Kirk wrung his hands as a light moisture of perspiration began to bead in his palms. He kept thinking that they weren't buying his story, that they were just too stupid to see the magnitude of his revelations. Then a shock resonated throughout his body as he recalled Professor Voulers' fears. Maybe Voulers was right! Oh, God, maybe he was right!
The door at the end of the room suddenly opened and Kirk's whole body reacted with adrenalin. He was suddenly tensed, only his unkempt appearance denied his dangerous attitude. The man walking into the room was too bored, however, to notice and barely paid the slightest attention to Kirk as he sat the tray down. Kirk, seeing the man bent over, did not think -- he only reacted.
As he bolted off the bunk the steel frame screeched across the concrete floor in the opposite direction. Kirk hit the man's lowered head with his arms and upper body, delivering no directed blow but instead a complete body block. The man was immediately thrown backward in jack knife fashion, never having a chance to straighten. As they both fell into the adjacent bund the back of the man's head struck the support bar of the upper bunk. Crashing into the lower bunk, Kirk was not even aware of the man's suddenly limp body.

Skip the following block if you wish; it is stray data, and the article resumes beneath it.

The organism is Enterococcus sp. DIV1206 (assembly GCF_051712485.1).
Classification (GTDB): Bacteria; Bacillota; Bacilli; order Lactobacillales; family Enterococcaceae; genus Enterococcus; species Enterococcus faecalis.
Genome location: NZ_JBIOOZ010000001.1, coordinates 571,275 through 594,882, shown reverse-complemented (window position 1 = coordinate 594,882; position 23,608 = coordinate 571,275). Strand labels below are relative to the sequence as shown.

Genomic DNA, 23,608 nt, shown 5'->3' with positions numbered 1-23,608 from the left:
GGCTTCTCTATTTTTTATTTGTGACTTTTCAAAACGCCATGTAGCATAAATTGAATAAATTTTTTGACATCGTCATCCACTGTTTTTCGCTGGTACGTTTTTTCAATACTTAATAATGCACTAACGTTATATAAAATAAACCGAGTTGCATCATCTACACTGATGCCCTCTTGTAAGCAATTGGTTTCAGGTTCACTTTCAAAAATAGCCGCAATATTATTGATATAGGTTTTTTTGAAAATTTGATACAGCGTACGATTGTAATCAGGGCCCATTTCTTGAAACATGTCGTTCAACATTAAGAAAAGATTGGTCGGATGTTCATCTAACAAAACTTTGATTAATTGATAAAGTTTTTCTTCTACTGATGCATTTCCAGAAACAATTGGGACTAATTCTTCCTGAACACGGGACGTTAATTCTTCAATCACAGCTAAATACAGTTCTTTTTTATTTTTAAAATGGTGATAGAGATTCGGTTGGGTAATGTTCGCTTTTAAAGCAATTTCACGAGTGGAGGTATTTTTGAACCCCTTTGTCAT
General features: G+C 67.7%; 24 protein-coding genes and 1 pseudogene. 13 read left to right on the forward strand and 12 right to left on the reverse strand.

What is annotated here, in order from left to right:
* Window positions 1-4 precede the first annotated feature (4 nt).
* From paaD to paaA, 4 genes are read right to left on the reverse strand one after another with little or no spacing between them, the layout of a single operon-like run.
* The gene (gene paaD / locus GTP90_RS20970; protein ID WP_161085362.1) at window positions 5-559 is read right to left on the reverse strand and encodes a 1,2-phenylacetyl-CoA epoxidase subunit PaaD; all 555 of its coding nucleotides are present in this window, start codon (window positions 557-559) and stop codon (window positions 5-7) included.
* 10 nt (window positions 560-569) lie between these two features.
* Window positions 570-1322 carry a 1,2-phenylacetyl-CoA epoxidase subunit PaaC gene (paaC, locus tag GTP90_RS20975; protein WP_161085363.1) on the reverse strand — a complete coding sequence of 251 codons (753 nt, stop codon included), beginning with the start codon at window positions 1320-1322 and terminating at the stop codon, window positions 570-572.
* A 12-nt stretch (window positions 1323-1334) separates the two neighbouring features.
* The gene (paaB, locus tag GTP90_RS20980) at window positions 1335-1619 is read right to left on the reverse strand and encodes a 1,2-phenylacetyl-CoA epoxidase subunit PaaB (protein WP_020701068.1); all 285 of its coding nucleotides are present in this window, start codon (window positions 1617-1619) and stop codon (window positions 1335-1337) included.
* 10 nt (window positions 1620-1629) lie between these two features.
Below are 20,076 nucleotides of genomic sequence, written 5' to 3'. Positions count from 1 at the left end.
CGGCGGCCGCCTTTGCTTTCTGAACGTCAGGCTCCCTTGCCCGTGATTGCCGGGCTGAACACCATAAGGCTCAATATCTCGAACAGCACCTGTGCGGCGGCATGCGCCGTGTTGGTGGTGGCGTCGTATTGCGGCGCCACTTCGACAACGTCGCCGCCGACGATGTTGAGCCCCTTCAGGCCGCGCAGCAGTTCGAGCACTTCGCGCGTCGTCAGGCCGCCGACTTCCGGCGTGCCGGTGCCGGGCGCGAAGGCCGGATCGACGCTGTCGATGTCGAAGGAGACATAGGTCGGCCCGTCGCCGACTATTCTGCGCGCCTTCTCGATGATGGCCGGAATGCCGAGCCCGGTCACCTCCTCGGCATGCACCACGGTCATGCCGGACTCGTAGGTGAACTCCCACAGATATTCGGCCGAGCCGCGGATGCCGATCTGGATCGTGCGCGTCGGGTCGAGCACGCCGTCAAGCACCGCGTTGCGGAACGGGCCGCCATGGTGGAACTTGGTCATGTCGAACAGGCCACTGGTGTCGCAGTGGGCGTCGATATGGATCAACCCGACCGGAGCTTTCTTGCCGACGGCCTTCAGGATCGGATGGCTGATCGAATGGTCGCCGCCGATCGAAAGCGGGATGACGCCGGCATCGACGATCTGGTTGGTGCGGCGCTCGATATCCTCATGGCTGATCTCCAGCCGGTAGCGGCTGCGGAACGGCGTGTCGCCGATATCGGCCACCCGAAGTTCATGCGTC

Kirk thrashed about, trying to regain his feet. His fists and arms flailed on the man's body, randomly and with minimal effect. Losing his balance, Kirk fell to his knees beside the bunk. Only then did he realize that the man was still.
He stood stock still for several seconds before his heard his own mind screming 'Escape!' Kirk bolted toward the open door and into the hallway. At one end it intersected another hall; at the other end Kirk could see an exit sign. Kirk ran for the exit.